Remembering 'The Greatest Mom in the World' Wanda Zoeller, the youngest of six children, was so poor growing up that her family had to keep borrowing a light bulb from one room to light another. Zoeller says her mother, who was the most important person in her life, made sure they didn't feel poor.

Remembering 'The Greatest Mom in the World'

  • Download
  • <iframe src="" width="100%" height="290" frameborder="0" scrolling="no" title="NPR embedded audio player">
  • Transcript


The StoryCorps project is recording everyday Americans telling the stories that have shaped their lives. Two people who know each other well go into a recording booth and interview each other. This is happening across the country and on this Friday before Mother's Day our story comes from Louisville, Kentucky. That's where Wanda Zoeller grew up. She was the youngest of six children. She came to StoryCorps with her partner, Susan Herndon.

SUSAN HERNDON: Who would you say is the most important person in your life?

WANDA ZOELLER: And when Mom died the whole family was with her. I was laying in the bed next to her, holding her, and telling her it was okay to let go because I knew it would probably going to be hard for her to let go of us. So we had to make sure she knew we were going to be okay. And the very last thing she said to us was that she loved us. And she was a huge influence in my life.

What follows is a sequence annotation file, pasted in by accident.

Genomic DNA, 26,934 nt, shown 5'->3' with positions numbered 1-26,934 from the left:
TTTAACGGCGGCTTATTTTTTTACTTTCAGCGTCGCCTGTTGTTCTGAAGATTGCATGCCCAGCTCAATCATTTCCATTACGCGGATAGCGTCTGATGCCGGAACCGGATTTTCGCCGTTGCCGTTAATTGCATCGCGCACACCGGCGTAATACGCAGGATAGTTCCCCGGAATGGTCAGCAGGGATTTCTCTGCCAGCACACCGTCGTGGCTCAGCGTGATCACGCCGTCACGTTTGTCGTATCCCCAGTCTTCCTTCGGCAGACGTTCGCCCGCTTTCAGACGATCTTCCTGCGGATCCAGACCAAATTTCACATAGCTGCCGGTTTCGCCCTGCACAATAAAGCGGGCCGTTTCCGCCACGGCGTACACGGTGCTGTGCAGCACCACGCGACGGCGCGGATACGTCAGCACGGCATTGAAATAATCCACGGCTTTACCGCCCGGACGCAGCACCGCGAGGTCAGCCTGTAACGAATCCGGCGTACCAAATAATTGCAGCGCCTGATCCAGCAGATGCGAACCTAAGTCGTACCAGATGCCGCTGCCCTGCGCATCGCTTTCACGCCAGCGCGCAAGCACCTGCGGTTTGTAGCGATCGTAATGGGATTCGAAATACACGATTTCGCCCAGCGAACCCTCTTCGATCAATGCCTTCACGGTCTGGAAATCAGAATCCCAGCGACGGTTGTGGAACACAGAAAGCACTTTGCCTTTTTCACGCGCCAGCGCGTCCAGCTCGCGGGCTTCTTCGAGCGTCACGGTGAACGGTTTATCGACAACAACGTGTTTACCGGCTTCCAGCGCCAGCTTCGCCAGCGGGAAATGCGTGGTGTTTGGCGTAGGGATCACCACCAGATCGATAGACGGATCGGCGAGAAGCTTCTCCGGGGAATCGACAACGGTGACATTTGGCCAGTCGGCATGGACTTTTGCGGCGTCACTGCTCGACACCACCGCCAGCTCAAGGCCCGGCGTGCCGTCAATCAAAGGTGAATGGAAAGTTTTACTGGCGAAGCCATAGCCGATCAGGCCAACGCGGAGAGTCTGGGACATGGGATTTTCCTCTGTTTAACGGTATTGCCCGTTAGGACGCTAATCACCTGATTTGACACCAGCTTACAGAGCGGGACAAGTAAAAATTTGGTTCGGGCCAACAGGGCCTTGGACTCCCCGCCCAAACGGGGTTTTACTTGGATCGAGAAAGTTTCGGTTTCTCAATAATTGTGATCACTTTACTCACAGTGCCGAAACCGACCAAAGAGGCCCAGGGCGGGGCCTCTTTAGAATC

MONTAGNE: Wanda Zoeller with her partner, Susan Herndon, in Louisville, Kentucky. Wanda's mother, Ethel Zoeller, died five years ago. This conversation will be archived along with all StoryCorps interviews at the American Folk Life Center at the Library of Congress. And you can subscribe to the podcast at

Copyright © 2008 NPR. All rights reserved. Visit our website terms of use and permissions pages at for further information.

NPR transcripts are created on a rush deadline by Verb8tm, Inc., an NPR contractor, and produced using a proprietary transcription process developed with NPR. This text may not be in its final form and may be updated or revised in the future. Accuracy and availability may vary. The authoritative record of NPR’s programming is the audio record.